Defense Scoop: Lawmakers question how ‘Havana syndrome’ is affecting DOD


New legislation proposed by a bipartisan group of House lawmakers would require the Defense Department to brief Congress on how anomalous health incidents are affecting military and civilian personnel, and to also form a strategic plan to help prevent and respond to future risks. 

In 2016, State Department officials in Havana, Cuba, started reporting experiences with mysterious, unexplainable medical symptoms impacting their capacities to serve. Intelligence and military staff operating in the U.S., Russia, Serbia, Vietnam, India, Colombia, France, Taiwan and other nations have since recorded similar complications associated with such anomalous health incidents (AHI), or what is now also referred to as “Havana syndrome.”

Often, those suffering from AHI report severe dizziness, headaches, nausea, vertigo, hearing loss, vision problems, anxiety, cognitive difficulties, fatigue and memory loss. 

The precise cause of Havana syndrome still remains unclear, but experts have suggested that a microwave weapon or directed-energy device could be a possible source. Five U.S. intelligence agencies previously concluded in their own federal assessment that the primary cause was likely not a U.S. adversary. However, the New York Times reported on Monday that the House Intelligence Committee has moved to look into the handling of that investigation and possibly challenge those conclusions.

The members of Congress behind this new bill noted in their announcement that the National Defense Authorization Acts for fiscal 2022 and fiscal 2023 included provisions mandating interagency coordination on AHI, and explicit reporting requirements for the State Department — but not the Pentagon.

“I’ve spoken directly with public servants, including from Virginia, impacted by anomalous health incidents. These Americans include U.S. diplomats, servicemembers, intelligence officers, and civilian personnel. As a former CIA case officer and member of the U.S. House Permanent Select Committee on Intelligence, I believe that lawmakers and the Pentagon must better understand the extent of these incidents and develop a strategy to address the issue,” Rep. Abigail Spanberger, D-Va., said in a statement.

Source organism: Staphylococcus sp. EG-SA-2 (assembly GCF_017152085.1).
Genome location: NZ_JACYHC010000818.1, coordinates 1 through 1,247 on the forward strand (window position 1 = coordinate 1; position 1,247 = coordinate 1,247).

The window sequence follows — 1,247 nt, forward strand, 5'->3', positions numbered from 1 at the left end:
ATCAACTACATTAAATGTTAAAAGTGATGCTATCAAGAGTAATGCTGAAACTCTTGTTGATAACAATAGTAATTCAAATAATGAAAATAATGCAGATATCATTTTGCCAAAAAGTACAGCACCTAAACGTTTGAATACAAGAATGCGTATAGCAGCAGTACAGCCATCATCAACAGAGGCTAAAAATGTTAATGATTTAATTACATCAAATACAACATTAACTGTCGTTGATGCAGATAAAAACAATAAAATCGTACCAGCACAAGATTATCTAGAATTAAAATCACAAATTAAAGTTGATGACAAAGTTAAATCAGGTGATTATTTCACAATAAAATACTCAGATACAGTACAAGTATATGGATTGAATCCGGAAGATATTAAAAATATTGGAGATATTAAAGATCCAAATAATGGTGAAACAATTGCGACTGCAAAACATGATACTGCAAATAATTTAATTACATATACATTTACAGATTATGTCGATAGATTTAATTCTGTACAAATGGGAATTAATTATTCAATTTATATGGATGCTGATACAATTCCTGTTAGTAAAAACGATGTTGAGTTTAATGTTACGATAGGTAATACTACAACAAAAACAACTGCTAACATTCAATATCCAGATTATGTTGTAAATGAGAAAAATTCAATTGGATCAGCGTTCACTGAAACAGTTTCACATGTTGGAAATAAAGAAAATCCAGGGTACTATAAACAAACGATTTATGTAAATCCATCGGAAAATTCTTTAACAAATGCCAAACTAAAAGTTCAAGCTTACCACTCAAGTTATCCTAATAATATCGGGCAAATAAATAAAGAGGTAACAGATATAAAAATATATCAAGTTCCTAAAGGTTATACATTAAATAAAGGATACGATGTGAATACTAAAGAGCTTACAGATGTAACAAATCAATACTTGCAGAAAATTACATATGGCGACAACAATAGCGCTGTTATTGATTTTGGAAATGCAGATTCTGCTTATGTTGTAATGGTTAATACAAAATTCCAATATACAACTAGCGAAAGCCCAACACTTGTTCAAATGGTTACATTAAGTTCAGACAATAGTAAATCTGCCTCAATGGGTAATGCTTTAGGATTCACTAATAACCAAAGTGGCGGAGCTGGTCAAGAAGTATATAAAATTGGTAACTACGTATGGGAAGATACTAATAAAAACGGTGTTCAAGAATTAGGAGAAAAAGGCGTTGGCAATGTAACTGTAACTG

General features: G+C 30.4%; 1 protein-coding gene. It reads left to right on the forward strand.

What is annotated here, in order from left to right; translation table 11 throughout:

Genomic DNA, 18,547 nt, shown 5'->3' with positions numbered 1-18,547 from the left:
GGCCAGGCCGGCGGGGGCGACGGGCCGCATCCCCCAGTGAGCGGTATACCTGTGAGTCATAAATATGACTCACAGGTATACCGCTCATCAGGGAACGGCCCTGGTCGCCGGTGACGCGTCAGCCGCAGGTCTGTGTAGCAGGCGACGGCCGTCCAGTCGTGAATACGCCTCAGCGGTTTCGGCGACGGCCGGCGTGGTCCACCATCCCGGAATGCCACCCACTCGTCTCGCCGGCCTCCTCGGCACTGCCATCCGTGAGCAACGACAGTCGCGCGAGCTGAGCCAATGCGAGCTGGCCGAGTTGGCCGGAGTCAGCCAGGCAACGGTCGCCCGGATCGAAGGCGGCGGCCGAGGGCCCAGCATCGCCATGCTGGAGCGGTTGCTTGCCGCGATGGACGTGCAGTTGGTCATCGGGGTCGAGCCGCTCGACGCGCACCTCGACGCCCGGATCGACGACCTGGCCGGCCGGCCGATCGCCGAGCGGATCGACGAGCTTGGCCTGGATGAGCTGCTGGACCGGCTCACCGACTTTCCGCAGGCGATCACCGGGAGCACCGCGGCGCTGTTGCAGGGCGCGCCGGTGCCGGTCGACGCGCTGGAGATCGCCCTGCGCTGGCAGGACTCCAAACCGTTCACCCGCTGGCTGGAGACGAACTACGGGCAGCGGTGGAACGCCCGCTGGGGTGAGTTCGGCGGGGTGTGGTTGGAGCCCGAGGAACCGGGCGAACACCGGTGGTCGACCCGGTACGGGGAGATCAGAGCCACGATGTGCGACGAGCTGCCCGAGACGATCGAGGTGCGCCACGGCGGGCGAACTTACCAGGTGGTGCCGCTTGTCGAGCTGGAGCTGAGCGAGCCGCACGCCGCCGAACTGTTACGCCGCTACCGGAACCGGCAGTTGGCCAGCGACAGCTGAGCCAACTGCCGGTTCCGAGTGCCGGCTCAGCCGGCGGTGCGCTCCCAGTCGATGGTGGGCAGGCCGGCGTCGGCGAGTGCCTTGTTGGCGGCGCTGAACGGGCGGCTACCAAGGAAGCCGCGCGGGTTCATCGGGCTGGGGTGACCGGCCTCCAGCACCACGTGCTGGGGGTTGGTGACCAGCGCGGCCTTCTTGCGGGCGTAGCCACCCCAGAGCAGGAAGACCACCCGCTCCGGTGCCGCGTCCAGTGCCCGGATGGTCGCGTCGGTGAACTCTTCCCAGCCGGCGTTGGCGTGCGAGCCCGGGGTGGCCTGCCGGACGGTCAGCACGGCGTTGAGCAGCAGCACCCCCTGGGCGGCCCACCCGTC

Spanberger introduced the new bill last week alongside Reps. Brad Wenstrup, R-Ohio, Rick Crawford, R-Ark., Don Bacon, R-Neb., and Trent Kelly, R-Miss., and it was subsequently referred to the House Armed Services Committee.

Text of the Initiating Imperative Reporting on Anomalous Health Incidents Act (or IIR on AHI Act) was shared with DefenseScoop.

Specifically, the legislation would direct Pentagon officials to supply lawmakers in both chambers of Congress with new information regarding all the confirmed or suspected cases of AHI affecting DOD employees and military service members. Details such as the total number of officials that have been impacted to date (broken down by military occupational specialty), the location of the incidents, and the time frame when they occurred, would need to be incorporated. 

Defense officials would be required to participate in that briefing by March 1, 2025. 

Further, the bill also would direct the DOD to supply an updated strategy to guide how it can protect and treat personnel for AHI effects moving forward.

“Usually where there is smoke, there is a fire and since 2016 we’ve seen too many documented cases of unexplained medical symptoms affecting our diplomats and intelligence officers stationed around the world. We need to hear from the Department of Defense about how many this has affected and what they are doing to treat and better protect our people stationed overseas,” Bacon said. 

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